Fowler, Alison M.L.
Logging student answer data in CALL exercises to gauge feedback efficacy.
In: 12th International CALL Conference.
(Full text available)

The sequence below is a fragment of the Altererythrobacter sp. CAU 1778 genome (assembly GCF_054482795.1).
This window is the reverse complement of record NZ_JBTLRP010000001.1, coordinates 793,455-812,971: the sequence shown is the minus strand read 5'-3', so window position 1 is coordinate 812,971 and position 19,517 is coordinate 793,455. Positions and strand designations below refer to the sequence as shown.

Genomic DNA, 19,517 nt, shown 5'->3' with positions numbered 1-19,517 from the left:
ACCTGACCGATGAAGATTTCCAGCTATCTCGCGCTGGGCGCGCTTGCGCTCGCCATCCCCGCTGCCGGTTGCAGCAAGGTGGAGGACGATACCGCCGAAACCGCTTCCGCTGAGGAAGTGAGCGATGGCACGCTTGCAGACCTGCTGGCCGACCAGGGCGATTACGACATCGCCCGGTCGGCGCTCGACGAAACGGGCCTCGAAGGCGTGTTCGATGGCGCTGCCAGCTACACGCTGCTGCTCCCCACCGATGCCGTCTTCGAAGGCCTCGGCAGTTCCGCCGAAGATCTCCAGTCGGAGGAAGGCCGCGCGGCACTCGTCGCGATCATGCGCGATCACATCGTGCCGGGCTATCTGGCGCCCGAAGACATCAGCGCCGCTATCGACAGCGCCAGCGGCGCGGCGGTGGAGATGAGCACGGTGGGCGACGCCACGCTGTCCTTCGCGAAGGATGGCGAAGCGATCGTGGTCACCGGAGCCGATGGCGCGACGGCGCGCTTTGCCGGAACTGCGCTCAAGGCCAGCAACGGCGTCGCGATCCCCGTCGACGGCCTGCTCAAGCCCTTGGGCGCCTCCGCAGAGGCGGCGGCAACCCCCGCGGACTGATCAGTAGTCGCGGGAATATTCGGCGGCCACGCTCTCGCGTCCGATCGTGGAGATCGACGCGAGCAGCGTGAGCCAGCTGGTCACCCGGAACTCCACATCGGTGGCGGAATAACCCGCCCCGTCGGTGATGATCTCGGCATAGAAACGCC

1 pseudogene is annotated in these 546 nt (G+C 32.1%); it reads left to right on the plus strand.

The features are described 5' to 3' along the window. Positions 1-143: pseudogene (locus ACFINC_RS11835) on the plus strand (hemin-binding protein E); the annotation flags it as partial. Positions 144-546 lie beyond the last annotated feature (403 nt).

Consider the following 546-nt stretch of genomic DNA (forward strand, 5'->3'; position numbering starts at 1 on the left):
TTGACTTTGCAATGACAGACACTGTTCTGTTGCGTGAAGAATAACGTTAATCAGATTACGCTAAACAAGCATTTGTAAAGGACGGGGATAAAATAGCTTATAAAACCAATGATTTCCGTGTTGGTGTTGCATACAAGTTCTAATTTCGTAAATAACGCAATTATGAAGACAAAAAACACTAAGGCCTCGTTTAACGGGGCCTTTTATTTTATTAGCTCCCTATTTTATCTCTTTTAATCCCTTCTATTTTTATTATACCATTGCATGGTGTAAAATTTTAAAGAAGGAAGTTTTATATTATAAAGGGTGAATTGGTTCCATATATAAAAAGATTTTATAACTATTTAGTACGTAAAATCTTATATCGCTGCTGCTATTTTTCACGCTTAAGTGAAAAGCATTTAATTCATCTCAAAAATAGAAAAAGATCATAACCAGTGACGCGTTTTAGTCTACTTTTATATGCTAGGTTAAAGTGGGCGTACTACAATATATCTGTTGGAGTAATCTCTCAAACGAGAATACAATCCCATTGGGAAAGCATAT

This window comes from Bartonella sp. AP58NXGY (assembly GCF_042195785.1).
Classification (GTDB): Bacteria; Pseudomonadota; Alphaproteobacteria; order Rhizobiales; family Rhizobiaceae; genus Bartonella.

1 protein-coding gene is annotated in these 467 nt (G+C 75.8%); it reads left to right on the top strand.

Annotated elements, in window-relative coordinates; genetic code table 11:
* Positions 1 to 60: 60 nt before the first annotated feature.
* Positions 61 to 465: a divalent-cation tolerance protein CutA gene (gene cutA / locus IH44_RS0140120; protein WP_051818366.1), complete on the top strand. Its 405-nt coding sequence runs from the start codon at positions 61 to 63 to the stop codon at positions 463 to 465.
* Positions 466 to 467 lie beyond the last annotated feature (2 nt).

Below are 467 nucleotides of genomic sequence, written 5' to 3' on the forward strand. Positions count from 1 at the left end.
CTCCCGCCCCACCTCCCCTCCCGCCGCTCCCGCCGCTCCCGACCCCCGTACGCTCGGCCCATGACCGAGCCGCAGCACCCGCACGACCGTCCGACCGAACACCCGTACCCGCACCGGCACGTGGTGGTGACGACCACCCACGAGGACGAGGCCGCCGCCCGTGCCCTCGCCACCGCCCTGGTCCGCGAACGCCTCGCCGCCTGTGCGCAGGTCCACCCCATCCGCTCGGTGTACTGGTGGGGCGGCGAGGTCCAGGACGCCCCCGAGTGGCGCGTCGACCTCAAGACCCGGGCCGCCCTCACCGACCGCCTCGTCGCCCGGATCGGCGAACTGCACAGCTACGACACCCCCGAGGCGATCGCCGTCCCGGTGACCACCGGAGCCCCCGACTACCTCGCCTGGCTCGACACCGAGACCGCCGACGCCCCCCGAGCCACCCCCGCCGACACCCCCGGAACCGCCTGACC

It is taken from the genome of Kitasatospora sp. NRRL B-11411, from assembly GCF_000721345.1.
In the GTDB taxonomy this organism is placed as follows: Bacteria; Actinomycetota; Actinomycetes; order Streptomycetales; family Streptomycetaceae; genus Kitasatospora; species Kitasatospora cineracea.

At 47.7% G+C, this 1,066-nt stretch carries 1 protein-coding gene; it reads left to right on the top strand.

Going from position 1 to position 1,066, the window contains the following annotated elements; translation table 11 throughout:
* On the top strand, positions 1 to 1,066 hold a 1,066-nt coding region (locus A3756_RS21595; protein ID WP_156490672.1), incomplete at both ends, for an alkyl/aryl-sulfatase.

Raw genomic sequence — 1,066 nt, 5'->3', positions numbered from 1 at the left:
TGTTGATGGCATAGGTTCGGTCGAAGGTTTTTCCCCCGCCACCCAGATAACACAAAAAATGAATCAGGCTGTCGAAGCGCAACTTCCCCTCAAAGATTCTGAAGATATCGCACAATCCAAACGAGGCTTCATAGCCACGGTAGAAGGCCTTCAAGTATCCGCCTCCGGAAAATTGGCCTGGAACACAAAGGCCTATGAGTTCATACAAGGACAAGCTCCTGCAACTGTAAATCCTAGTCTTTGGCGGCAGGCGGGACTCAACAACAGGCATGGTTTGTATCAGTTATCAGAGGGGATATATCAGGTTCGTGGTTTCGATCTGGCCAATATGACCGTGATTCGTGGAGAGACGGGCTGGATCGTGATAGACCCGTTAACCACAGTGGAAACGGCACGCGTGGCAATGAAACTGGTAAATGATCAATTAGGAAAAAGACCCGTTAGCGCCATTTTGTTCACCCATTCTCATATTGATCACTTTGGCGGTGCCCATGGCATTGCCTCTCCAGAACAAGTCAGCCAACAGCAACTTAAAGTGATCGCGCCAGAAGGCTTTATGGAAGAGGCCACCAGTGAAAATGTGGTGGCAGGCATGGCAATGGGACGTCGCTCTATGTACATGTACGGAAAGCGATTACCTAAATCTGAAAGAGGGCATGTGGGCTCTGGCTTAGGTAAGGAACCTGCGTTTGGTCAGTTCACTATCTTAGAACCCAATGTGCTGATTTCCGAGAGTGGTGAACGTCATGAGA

An important advantage of online assessment work is that answer data can be easily stored and later analysed with a view to establishing the efficacy of the assessment methodology. A 5-year study of the effectiveness of online grammar exercises has been carried out at the University of Kent. The exercises featured require input in the form of whole sentences (since this is a more authentic test of language skills than single word input or multiple choice). Error feedback is generic (indicating where errors have occurred) rather than specific (indicating the exact nature of the errors) because the error-diagnosis system has been designed to be completely language independent. The study aimed to gauge whether this type of feedback is effective - in terms of enabling students to: · identify the types of mistakes in their input; · rectify the mistakes; · learn from the mistakes and apply that learning to subsequent problems There was initial concern that the generic feedback might not provide enough detail to enable users to understand and correct their errors - however extensive use by the University's Spanish department has shown that this type of mark-up is very effective. Chapelle (1998) stresses that it is important for learners to be given the opportunity to correct their linguistic errors. Users of this system, having failed to answer a question correctly on their first attempt, are permitted a second attempt. It is abundantly clear from the logged data that where users make mistakes in their first attempt (and they generally do since the material is designed to be testing), there is almost always a significant improvement in attempt two. This alone would be enough to show that the feedback mode is effective. However this was not enough to prove the pedagogical efficacy of this means of exercise presentation. Therefore more detailed analysis was performed. Over several years of trials more than 100,000 answers have been logged and every answer has been analysed. It can be shown that, for well-designed exercises, as students progress through an exercise they improve in three ways: · more questions are answered correctly on the first attempt; · overall questions scores (i.e. the average of 1<sup>s</sup>t and 2<sup>n</sup>d attempts at questions) improve; · thinking time for formulating answers decreases The degree of increase in accuracy and decrease in thinking time is exercise-dependent, but the overall picture shows clearly that the generic, language-independent feedback is indeed effective. Moreover, it is easy to identify poorly designed exercises since they do not exhibit the characteristics listed above.
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